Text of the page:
A Primer on Structuring Aircraft Ownership: Avoiding Illegal Flight Department Companies

02 March 2020 Publication
Authors: Benjamin F. Rikkers

Many aircraft purchasers fail to adequately consider how the ownership should be structured.  A typical approach is to purchase the aircraft in a newly-formed limited liability company wholly-owned by an individual or an operating company that would utilize the aircraft.  The principal objective of this ownership arrangement is to shield that individual or operating company and other affiliates from aircraft operations liability.  Such an entity is often referred to as a “flight department company” because it provides flight services to its affiliates.  While such a structure might appear appealing, it often violates applicable Federal Aviation Regulations (FARs).  

To understand why, it is helpful to have a general understanding of the way the FAA regulates flight operations.  At its most basic level, the FAA separates those persons or entities that conduct flight operations for themselves and those that conduct flight operations for hire (for example, charter operations).  Not surprisingly, the FAA has much stricter rules to assure the safety of flight operations that are conducted for hire.  Under the FARs, an entity or individual desiring to operate under the less restrictive rules is generally prohibited from receiving any form of remuneration for providing flight services to another entity or individual.  An affiliated group of companies which allocates the actual cost of flight operations incurred by a flight department company among the users of its aircraft can easily run afoul of these rules.

Typically, an aircraft purchaser desiring to avoid being subject to the more restrictive rules applicable to operations for hire will operate its aircraft under Part 91 of the FARs.  Part 91 contains an exception to the general “no remuneration” rule for large (certified takeoff weight of 12,500 pounds or more) and turbine-powered (turbojet and turboprop) multiengine aircraft.  This exception permits a company which or owns or leases an aircraft (“Operator”) to conduct flight operations for employees and guests of the Operator, the parent or a subsidiary of the Operator, or a subsidiary of the Operator’s parent (i.e., a sister company) when the flight is within the scope of, and incidental to, the business of the Operator (other than the business of providing air transportation services).  This exception does not apply to an entity whose sole purpose is conducting flight operations for other affiliated companies.  The Operator must therefore have a separate business which requires the use of the aircraft.  Under a strict interpretation of the rule, that business must also have some relationship to the businesses of the affiliates using the aircraft.  If the requirements of this special rule are satisfied, the costs of owning, operating and maintaining the aircraft can be shared by the affiliated companies using the aircraft.  Ideally, the Operator (1) should be as centrally located within the affiliated group structure as possible to comply with the limitations described above on which affiliated companies can share these costs and (2) should not have significant assets which would be potentially available to satisfy a judgment entered against the Operator for damages exceeding the aircraft liability insurance limits.  It is worth noting that the ability to rely on this exception is limited to companies that would have a business purposes for operating the aircraft.  As a result, aircraft ownership when the aircraft is used for pure personal use is often in the relevant individual’s name.  Note there are other liability shielding structures available when aircraft ownership is purely for personal use but they can be relatively complicated.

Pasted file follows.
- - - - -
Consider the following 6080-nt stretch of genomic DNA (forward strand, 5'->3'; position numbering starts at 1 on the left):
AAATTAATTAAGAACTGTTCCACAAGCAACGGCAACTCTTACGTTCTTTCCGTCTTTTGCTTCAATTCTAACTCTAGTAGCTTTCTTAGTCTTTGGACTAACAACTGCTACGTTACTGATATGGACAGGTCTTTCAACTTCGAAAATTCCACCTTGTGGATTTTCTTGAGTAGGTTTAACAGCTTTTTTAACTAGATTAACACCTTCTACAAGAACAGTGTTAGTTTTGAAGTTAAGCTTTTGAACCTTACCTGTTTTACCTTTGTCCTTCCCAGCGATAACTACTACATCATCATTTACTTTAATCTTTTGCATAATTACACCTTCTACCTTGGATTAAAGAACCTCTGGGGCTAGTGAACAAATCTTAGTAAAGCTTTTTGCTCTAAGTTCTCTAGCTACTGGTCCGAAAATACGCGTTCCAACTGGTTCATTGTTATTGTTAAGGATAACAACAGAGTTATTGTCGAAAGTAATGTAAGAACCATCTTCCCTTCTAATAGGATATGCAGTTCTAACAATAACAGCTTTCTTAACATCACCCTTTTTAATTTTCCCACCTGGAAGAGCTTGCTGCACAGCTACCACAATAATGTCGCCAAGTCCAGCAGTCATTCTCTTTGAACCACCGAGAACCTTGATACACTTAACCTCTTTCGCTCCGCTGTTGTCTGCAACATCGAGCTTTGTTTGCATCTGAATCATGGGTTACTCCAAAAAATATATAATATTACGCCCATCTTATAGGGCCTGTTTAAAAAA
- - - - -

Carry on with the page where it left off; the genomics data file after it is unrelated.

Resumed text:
The consequences of conducting illegal flight operations can be significant.  One concern is that conducting such operations could violate the terms of the liability insurance covering the aircraft (which often requires compliance with governmental regulations).  Other concerns are the potential for FAA civil penalties (which are assessed for each “illegal” flight) and having the licenses of the Operator’s pilots revoked.